I continue to process last week's congregational annual meeting. It takes a long time to rehash 150 minutes of statements, speeches, questions, resolutions and ideas. Though I connect the raised levels of anxiety with a lack of focus, I do believe that people approached the meeting in good faith--I attribute this to faithful leadership and a desire for good. I do not believe malice reared its ugly head at the meeting.
A few observations:
+ Several observations and questions surfaced about daily expenditures and the current financial state of First Lutheran Community Church. Some questions that were asked were answered in previous annual meetings or available in current or previous annual report. Questions can also be posed to the Business Adminstrator, Dave Lester. I do not believe there was financial mismanagement at FLCC. Any organization can improve levels of efficiency and evaluate expenditures. The fact of the matter is that congregational giving is related worship attendance. Since Pastor Allen's departure, worship attendance is down between 12 and 13 percent. Giving receipts are down around 15 percent and pledges are down about 20 percent. In order to keep 2010 wages/salaries at 2009 levels, a significant amount of extra giving was needed to meet that congregational desire, which was articulated and affirmed at the congregational meeting. Those voting at the Annual Meeting made a commitment to follow through on that raised giving for remaining congregational members. That giving is not complete, and the congregation will be informed about progress toward keeping staff wages/salaries at 2009 levels. The responses to Pastor Orv's letter and in the call to the congregation were powerful and impressive.
+ I noticed that in general that the people of FLCC did not sacrifice a calling to serve the needs of God's world (Haiti, for example) in order to meet the financial needs of the congregation and its staff. I learned from Kris Corteau that FLCC put together a gift of approximately $7000 dollars after the call to give on January 17th. Approximately $4000 was collected on and around the 17th, $2000 was collected from the fund that collect funds for building homes in Haiti, and $1000 was given in matching funds from Thrivent Financial For Lutherans. Some people wonder if special appeals take away from general giving to the congregation. Though I don't have current data to back this up, my experience has been that if the appeal is made clear that gifts are above and beyond household pledges that special appeals do not hurt general pledge giving. Even if a congregation does not make special appeals, that doesn't mean that household would take that money and raise their giving to the congregation. The important thing is that we give people an opportunity to give on multiple levels.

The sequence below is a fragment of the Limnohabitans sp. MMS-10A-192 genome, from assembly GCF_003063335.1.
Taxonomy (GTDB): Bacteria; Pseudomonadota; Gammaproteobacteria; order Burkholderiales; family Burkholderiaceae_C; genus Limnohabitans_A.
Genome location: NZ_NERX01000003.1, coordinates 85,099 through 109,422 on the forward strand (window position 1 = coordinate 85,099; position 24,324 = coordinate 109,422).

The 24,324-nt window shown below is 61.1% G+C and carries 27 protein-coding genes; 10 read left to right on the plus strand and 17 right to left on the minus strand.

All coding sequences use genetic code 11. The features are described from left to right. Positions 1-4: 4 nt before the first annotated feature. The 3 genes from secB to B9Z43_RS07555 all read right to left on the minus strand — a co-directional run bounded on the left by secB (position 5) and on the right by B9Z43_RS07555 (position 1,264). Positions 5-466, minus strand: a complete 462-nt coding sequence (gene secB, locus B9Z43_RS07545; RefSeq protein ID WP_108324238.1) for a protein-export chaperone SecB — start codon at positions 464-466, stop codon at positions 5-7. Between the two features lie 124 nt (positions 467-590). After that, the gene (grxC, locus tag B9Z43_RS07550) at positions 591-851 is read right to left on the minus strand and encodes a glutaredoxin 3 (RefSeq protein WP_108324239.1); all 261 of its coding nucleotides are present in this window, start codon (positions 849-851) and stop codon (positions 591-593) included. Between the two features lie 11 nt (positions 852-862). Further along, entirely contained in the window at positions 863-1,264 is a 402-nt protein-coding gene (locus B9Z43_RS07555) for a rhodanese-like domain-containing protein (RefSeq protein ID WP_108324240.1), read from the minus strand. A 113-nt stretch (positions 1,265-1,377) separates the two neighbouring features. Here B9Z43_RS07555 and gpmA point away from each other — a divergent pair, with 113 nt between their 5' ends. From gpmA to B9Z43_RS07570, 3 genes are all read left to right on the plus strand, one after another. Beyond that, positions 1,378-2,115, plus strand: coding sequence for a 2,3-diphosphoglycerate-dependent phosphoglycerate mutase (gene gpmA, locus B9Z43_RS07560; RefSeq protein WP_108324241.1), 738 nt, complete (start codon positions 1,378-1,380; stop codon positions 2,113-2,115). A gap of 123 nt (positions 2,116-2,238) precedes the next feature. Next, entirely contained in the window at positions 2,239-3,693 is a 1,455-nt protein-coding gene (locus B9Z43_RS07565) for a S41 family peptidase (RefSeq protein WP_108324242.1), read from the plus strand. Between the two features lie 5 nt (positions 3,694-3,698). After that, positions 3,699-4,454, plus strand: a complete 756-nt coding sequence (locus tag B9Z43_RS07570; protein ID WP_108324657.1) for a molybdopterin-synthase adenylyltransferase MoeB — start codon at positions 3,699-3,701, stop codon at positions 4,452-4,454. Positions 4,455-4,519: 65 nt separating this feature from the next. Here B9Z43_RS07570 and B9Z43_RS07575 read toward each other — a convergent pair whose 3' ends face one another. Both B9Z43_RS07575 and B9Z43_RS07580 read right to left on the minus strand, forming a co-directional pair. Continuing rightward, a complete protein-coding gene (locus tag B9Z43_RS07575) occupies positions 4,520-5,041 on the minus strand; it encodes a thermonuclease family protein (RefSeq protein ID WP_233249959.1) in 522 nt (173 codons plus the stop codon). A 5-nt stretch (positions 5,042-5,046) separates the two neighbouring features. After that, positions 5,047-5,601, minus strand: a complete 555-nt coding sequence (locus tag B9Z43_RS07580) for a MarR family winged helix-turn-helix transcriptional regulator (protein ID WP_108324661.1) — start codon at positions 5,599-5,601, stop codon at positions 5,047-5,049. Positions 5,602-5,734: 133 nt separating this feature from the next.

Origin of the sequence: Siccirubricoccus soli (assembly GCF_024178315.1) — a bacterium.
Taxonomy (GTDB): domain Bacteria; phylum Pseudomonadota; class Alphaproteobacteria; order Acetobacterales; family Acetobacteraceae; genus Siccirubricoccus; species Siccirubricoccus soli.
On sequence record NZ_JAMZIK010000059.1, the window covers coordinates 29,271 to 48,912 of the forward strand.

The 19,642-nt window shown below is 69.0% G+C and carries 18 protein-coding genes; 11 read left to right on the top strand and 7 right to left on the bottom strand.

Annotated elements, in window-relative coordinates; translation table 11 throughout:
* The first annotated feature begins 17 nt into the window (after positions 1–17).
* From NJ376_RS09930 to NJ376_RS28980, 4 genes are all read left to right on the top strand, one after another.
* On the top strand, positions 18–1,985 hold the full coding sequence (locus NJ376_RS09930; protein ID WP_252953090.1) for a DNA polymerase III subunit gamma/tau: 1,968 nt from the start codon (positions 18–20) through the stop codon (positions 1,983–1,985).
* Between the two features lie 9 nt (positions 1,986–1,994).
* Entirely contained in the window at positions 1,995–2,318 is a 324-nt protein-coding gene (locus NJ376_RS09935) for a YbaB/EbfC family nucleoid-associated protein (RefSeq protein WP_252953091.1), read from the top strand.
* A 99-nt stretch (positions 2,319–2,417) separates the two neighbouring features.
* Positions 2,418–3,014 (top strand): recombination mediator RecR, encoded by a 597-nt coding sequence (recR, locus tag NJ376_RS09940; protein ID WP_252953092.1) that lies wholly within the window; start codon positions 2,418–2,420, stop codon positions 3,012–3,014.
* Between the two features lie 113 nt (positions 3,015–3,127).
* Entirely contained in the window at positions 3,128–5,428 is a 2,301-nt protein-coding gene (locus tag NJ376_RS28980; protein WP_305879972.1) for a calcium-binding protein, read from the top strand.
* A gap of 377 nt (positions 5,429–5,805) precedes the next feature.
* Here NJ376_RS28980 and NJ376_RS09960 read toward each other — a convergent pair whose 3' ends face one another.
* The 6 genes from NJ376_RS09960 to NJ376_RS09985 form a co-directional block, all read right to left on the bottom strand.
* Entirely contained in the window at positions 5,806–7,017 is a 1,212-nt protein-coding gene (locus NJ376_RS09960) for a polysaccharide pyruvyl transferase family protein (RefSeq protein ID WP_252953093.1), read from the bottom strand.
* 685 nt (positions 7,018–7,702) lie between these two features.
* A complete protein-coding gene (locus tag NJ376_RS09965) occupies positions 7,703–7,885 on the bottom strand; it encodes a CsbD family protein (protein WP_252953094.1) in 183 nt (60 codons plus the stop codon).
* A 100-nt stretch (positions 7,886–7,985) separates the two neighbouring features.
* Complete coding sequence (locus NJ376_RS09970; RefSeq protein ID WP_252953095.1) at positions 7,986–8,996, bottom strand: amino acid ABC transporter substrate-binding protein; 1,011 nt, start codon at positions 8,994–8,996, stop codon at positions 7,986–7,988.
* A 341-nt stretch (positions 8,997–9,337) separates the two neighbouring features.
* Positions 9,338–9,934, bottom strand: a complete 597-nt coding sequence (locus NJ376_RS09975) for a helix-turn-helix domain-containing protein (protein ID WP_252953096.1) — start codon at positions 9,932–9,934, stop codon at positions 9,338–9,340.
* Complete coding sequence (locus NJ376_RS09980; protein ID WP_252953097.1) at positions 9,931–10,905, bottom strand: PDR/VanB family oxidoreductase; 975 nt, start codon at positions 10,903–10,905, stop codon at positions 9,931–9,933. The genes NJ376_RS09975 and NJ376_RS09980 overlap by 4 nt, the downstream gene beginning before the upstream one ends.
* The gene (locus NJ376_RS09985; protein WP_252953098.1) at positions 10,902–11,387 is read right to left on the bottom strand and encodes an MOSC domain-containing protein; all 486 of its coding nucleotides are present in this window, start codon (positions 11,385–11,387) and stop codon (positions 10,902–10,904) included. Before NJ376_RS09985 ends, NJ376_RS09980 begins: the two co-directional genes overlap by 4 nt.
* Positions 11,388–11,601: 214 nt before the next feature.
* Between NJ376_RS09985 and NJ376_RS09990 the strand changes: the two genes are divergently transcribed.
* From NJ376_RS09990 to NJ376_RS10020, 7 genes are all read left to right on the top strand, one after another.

+ I made a statement at the Annual Meeting that in an anxious financial time, it is tempting to talk about small expenditures like lighting and supplies. These are small expenditures. If the congregation continues to bicker over these expenditures, you will do it to your own demise. I truly believe FLCC's major challenge to meet the congregational desire to maintain wage/salary level for its current staff is to make up for the loss of income from decrease worship attendance and the struggling economy. On the flip side, I am working with the leadership to broaden the scope of stewardship during my remaining time as your interim pastor through classes like Financial Peace University and opportunities to increase legacy giving and large gifts for long term congregational growth and mission/vision support and general health of the congregation.
I am pleased with the response of dedicated givers of time, talent and treasure to meet the needs of the congregational transition. The Transition Team is making significant progress toward the assembly of a Ministry Site Profile which will be the foundation for a Call Committee. The current use of congregational surveys is an indicator of their progress. Your continued prayers are appreciated.